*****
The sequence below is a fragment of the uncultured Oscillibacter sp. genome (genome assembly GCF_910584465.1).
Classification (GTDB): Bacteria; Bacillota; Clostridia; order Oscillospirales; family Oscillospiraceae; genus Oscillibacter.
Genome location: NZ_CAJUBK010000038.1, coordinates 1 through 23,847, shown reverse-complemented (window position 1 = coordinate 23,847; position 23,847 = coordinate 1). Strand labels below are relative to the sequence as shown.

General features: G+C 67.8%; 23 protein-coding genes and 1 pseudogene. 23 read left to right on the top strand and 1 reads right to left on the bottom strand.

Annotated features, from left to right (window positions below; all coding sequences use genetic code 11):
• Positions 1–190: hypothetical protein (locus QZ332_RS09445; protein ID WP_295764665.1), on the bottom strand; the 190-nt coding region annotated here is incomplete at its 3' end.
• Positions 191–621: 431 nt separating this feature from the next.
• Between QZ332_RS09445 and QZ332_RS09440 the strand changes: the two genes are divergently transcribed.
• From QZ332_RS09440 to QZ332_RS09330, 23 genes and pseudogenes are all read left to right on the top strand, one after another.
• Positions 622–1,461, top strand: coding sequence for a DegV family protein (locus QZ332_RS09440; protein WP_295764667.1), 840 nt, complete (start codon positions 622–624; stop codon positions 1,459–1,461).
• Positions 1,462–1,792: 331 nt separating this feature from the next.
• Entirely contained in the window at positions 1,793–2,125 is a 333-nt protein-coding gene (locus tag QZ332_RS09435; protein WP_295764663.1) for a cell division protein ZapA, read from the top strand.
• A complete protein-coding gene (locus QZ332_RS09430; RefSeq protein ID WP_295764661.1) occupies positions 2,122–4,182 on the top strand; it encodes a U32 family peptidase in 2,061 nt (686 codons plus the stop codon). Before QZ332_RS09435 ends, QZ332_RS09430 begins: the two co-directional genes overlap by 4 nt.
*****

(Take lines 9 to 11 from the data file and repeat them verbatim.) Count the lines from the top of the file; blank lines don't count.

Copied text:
• From QZ332_RS09440 to QZ332_RS09330, 23 genes and pseudogenes are all read left to right on the top strand, one after another.
• Positions 622–1,461, top strand: coding sequence for a DegV family protein (locus QZ332_RS09440; protein WP_295764667.1), 840 nt, complete (start codon positions 622–624; stop codon positions 1,459–1,461).
• Positions 1,462–1,792: 331 nt separating this feature from the next.